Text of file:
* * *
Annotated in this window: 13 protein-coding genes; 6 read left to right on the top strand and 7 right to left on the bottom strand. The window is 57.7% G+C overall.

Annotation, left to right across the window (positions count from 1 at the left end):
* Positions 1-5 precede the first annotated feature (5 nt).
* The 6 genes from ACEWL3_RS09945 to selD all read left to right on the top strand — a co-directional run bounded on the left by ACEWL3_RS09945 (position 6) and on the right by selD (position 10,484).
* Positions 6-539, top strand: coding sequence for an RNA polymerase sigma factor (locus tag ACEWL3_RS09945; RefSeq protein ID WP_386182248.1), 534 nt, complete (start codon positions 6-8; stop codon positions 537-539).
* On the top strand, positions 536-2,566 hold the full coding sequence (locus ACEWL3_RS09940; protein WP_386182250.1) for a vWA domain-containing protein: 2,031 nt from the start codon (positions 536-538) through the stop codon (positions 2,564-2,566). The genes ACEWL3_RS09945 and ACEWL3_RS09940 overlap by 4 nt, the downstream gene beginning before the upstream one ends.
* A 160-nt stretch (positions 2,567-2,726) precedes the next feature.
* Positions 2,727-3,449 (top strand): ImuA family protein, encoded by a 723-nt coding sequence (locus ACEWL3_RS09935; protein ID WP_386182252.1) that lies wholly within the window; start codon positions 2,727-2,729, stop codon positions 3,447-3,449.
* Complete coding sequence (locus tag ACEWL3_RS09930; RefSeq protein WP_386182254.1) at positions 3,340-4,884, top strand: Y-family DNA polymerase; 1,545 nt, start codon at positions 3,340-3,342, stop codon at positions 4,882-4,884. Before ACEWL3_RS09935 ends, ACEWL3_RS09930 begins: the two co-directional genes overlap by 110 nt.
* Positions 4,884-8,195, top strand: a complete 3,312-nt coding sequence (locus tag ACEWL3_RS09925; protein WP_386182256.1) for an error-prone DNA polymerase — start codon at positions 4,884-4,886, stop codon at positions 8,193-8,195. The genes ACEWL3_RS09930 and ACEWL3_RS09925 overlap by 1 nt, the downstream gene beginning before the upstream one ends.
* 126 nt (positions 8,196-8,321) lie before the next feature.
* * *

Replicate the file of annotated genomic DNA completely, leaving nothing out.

Annotated in this window: 13 protein-coding genes; 6 read left to right on the top strand and 7 right to left on the bottom strand. The window is 57.7% G+C overall.

Annotation, left to right across the window (positions count from 1 at the left end):
* Positions 1-5 precede the first annotated feature (5 nt).
* The 6 genes from ACEWL3_RS09945 to selD all read left to right on the top strand — a co-directional run bounded on the left by ACEWL3_RS09945 (position 6) and on the right by selD (position 10,484).
* Positions 6-539, top strand: coding sequence for an RNA polymerase sigma factor (locus tag ACEWL3_RS09945; RefSeq protein ID WP_386182248.1), 534 nt, complete (start codon positions 6-8; stop codon positions 537-539).
* On the top strand, positions 536-2,566 hold the full coding sequence (locus ACEWL3_RS09940; protein WP_386182250.1) for a vWA domain-containing protein: 2,031 nt from the start codon (positions 536-538) through the stop codon (positions 2,564-2,566). The genes ACEWL3_RS09945 and ACEWL3_RS09940 overlap by 4 nt, the downstream gene beginning before the upstream one ends.
* A 160-nt stretch (positions 2,567-2,726) precedes the next feature.
* Positions 2,727-3,449 (top strand): ImuA family protein, encoded by a 723-nt coding sequence (locus ACEWL3_RS09935; protein ID WP_386182252.1) that lies wholly within the window; start codon positions 2,727-2,729, stop codon positions 3,447-3,449.
* Complete coding sequence (locus tag ACEWL3_RS09930; RefSeq protein WP_386182254.1) at positions 3,340-4,884, top strand: Y-family DNA polymerase; 1,545 nt, start codon at positions 3,340-3,342, stop codon at positions 4,882-4,884. Before ACEWL3_RS09935 ends, ACEWL3_RS09930 begins: the two co-directional genes overlap by 110 nt.
* Positions 4,884-8,195, top strand: a complete 3,312-nt coding sequence (locus tag ACEWL3_RS09925; protein WP_386182256.1) for an error-prone DNA polymerase — start codon at positions 4,884-4,886, stop codon at positions 8,193-8,195. The genes ACEWL3_RS09930 and ACEWL3_RS09925 overlap by 1 nt, the downstream gene beginning before the upstream one ends.
* 126 nt (positions 8,196-8,321) lie before the next feature.